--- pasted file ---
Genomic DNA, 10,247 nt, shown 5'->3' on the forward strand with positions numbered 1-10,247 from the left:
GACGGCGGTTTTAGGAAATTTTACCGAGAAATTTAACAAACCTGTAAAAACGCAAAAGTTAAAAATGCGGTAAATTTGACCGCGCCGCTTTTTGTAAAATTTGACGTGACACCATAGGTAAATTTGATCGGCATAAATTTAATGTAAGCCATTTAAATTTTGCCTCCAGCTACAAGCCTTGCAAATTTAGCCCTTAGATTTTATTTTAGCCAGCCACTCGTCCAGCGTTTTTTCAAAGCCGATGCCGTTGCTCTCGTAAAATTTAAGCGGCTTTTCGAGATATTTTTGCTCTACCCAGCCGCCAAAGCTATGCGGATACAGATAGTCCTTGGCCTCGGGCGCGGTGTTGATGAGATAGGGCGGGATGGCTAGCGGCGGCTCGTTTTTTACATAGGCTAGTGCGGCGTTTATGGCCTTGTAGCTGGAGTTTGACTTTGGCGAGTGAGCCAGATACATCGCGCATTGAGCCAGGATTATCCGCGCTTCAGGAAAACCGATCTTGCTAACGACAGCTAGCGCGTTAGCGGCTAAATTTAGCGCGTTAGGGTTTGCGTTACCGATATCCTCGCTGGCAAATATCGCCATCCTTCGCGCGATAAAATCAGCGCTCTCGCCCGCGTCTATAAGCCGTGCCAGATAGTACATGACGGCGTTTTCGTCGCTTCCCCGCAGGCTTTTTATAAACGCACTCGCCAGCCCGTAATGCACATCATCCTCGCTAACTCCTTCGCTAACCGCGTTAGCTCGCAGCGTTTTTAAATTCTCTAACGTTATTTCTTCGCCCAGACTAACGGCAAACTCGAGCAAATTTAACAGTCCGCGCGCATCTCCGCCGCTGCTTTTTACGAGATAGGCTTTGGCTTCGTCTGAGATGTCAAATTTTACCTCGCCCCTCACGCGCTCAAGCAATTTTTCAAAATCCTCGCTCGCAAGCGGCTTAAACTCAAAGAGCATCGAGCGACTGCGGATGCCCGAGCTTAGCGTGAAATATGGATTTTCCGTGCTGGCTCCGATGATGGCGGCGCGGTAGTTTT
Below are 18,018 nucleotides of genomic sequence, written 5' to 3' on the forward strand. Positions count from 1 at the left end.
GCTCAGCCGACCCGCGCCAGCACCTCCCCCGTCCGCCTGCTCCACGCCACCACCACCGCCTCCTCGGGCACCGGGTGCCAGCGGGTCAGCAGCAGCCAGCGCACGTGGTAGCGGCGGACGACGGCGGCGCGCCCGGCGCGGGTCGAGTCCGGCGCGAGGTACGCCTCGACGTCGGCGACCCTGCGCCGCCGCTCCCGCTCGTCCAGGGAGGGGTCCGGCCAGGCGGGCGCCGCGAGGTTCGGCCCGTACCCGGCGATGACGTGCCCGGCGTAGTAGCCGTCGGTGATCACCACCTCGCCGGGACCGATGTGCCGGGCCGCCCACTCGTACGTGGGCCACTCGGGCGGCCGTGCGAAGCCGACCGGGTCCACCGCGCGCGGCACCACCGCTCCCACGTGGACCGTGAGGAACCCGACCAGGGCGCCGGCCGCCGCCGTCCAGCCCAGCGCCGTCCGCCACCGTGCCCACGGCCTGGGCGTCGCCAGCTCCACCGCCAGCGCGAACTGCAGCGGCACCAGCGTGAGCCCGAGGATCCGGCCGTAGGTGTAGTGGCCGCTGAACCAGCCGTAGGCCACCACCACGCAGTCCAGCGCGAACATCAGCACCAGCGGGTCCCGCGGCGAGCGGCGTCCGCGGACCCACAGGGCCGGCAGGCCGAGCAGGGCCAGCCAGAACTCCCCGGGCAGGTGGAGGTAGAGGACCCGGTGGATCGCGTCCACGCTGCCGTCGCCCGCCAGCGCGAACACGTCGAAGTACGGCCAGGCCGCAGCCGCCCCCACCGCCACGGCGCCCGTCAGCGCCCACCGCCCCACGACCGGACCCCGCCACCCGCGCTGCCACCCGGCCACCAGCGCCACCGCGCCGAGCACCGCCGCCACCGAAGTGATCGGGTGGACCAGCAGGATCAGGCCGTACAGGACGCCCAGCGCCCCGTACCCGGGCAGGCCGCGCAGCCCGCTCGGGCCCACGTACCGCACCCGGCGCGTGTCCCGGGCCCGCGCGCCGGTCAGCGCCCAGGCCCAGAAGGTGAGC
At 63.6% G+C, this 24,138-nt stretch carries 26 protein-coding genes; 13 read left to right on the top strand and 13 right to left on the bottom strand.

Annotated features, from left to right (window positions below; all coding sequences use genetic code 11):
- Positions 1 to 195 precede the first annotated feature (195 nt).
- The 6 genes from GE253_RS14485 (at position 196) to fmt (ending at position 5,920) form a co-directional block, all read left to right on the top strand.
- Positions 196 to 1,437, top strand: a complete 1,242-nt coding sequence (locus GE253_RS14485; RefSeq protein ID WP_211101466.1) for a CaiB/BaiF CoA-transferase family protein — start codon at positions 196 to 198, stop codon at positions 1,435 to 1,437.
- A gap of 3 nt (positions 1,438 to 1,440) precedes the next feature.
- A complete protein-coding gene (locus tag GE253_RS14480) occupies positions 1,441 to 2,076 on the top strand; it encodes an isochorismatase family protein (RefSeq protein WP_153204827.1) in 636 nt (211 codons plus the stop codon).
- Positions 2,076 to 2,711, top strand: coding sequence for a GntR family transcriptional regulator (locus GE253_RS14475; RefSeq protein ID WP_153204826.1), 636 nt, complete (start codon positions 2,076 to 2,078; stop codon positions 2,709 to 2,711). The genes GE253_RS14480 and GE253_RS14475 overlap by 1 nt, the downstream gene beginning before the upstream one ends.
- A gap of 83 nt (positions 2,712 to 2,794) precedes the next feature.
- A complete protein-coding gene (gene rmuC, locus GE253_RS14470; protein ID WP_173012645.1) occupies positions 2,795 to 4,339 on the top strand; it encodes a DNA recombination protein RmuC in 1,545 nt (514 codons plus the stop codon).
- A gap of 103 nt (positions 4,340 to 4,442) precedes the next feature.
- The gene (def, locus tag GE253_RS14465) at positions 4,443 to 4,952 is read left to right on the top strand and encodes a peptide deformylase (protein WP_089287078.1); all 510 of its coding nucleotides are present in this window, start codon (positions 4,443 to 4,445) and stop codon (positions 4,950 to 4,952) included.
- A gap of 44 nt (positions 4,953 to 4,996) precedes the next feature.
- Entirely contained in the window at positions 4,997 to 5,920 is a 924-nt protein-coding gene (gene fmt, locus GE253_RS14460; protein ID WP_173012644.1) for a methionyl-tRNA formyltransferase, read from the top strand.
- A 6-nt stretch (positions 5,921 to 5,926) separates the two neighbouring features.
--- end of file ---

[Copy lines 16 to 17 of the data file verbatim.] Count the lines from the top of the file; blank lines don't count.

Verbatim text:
- The gene (def, locus tag GE253_RS14465) at positions 4,443 to 4,952 is read left to right on the top strand and encodes a peptide deformylase (protein WP_089287078.1); all 510 of its coding nucleotides are present in this window, start codon (positions 4,443 to 4,445) and stop codon (positions 4,950 to 4,952) included.
- A gap of 44 nt (positions 4,953 to 4,996) precedes the next feature.